We’re Not Talking Belly Buttons Here
“Uncle Buck, are you an innie or an outtie?” Adam asked, twisting sideways in the saddle to look at his Momma’s oldest brother.
“Now nephew, my belly button ain’t no concern of yours!” Buck stated, yanking off his grungy Stetson to swat it against his leg knocking the dust off. “You pay attention to that old heifer over there and don’t let her get back in the brush.”
“I got her, Uncle Buck, she’s not going anywhere. I’m not talking about your privates. I’m asking, are you in the Kingdom of God or not?”
“Course I am. I ride for the brand.” Buck said, replacing his hat. “Why yuh asking?”
Buck had invited his teenage nephew to join him and some friends in an old time ranch roundup knowing neither would likely have an opportunity like this again. Old Man Humphrey had died; his fifteen thousand acre south Texas ranch inherited by his son and daughter. When they couldn’t agree how to split it, a judge ordered it surveyed into two equal value parts. A coin flip would decide the owner.
But first, the cattle on the ranch had to be rounded-up and taken to market. That was a major problem. The reclusive old man had kept a plowed road around the perimeter for a fire barrier and a dirt lane up to the house. Otherwise, nothing had been done on the land in forty years. There were wild cattle and who knows what in the dense brush thickets that had never seen a man. Well, maybe other than Don Flores who rode the fence-line in an old Chevy pick-up truck.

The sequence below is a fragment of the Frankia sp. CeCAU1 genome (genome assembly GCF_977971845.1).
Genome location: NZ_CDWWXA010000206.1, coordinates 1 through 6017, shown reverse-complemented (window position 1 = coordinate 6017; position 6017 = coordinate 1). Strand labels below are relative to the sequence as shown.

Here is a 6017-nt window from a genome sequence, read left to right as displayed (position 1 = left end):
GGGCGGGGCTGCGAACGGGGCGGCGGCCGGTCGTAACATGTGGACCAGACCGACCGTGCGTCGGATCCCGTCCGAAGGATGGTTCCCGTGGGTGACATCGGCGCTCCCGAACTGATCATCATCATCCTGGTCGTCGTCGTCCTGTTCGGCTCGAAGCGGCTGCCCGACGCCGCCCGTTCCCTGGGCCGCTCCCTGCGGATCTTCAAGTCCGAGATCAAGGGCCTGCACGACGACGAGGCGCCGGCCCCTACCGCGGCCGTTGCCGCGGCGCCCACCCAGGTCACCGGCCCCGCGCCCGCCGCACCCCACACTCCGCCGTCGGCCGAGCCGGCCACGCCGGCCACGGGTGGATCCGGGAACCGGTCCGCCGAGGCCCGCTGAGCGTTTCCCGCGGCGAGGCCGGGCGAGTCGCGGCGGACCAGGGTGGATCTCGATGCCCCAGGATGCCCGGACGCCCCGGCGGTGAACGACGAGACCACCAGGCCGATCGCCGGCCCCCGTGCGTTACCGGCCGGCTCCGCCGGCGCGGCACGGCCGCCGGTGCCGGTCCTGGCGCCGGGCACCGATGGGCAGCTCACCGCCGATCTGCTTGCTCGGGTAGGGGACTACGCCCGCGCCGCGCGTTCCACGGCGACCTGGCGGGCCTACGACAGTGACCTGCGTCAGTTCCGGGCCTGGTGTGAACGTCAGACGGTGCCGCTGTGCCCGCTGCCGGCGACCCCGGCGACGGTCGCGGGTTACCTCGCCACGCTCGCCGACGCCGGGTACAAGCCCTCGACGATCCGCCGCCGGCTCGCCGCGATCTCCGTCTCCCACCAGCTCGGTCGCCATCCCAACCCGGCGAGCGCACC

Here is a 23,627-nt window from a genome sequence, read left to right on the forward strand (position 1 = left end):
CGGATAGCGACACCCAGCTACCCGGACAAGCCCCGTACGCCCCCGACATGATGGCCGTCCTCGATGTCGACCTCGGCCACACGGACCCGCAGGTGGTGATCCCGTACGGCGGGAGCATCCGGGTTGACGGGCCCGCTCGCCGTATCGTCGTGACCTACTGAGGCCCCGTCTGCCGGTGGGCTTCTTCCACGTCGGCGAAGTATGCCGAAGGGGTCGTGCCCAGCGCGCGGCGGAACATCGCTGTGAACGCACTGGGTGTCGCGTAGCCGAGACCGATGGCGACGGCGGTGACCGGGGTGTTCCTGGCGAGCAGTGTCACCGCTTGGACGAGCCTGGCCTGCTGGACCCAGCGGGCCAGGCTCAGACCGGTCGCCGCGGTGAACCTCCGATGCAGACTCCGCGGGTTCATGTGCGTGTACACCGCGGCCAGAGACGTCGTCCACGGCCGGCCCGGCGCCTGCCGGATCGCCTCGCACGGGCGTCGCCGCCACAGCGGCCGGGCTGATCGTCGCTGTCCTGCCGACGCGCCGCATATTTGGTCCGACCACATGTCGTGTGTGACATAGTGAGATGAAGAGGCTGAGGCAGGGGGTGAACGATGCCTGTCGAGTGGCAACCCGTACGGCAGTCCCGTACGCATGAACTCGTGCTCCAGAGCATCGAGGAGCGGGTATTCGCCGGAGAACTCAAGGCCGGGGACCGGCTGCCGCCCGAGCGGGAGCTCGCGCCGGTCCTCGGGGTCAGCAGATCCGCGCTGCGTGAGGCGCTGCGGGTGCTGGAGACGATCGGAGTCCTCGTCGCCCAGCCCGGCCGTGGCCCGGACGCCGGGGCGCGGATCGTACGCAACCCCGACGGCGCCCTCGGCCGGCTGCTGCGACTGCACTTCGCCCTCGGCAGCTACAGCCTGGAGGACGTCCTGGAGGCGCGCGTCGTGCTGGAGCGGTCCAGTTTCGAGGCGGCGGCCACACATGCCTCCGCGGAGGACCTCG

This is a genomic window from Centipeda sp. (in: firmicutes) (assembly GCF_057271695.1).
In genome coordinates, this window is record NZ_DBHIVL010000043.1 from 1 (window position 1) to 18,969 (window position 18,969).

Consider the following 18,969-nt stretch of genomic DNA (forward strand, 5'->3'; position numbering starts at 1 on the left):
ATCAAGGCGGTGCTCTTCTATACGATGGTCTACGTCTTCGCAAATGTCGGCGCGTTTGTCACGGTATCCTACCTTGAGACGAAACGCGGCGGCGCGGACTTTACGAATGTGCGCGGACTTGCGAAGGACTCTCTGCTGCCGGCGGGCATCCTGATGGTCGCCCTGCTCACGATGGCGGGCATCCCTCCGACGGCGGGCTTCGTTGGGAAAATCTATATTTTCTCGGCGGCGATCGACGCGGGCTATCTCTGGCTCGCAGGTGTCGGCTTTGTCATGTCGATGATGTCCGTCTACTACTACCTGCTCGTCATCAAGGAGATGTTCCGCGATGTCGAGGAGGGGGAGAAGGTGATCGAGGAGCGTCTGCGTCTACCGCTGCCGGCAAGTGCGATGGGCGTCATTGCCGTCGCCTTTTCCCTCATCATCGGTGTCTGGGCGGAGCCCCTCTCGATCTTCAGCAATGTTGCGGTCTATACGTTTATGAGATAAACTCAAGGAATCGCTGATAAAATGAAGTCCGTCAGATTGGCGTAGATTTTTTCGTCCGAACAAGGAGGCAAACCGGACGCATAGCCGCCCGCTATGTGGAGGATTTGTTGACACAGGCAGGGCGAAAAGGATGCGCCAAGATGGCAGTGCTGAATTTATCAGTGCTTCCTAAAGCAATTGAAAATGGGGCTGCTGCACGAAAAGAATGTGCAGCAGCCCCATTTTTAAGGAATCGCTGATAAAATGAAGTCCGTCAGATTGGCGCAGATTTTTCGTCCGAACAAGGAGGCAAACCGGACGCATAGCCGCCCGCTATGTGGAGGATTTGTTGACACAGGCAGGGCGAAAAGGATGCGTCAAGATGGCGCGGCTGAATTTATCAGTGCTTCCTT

That is where Buck’s reputation as a cowman came in. The judge knew Buck and asked him to get a crew together, build a catch-pen, and round up whatever was there. And Buck’s boss had agreed to loan his ranch foreman out for a month.
Buck thought his nephew, Adam Hoover III, Buck called him “Nephew”, ought to build a memory and so now they were riding close on good working horses and getting to know each other.
“Uncle Buck, Momma’s concerned about you. She said you never go to church, like we do. And what do you mean about riding for …”
“Nephew, let me ask; you ever seen a five day cow? I haven’t. They take tending every day. Old Man Humphrey let ‘em alone and you see what a sorry lot of critters we’re gathering. I ain’t got time to go to church other than out here. Pay attention and you’ll see God’s touch in a way you’d miss in city traffic.”
“Hi Yiii!” Adam yelled, waving a coiled lariat at a wild-eyed calf that wanted to turn back. After he maneuvered around a massive clump of purple fruited prickly pear he reined his horse back close to Buck. “I think I get your point, Uncle. All these critters that are lost out here in the brush are kind of like lost people. And we are trying to bring them in.”
“Good thinking, Nephew. Bringing them into the herd is kinda like bringing people into the Kingdom of God. On the Bar None Ranch, we put our brand on them to show who owns them.
Just like God puts his brand on us when we come into His family.”
“Uncle, are you a preacher or a cowboy?”
“I’m just a wrangler that finds time to read the Good Book. Look, let me show you something. Buck reached back and removed a worn Bible from his saddlebag. Thumbing the pages for a moment he stopped and said, “Read this” pointing to Romans 14:17.
Adam took the Bible and read: for the kingdom of God is not food and drink, but righteousness and peace and joy in the Holy Spirit. ”Wow! Uncle Buck. I didn’t know that. That’s a good verse to remember.” Adam handed the Bible back to Buck.
”Well, Nephew, we better put spurs to ‘em or we won’t get through in a month of Sundays. These old critters are gonna hang tight to their hideouts and we gotta go in there and get ‘em.”
“Okay, Uncle Buck. But when I get home Momma is going to be thrilled to know you are an innie. And so am I.”
The New King James translation.
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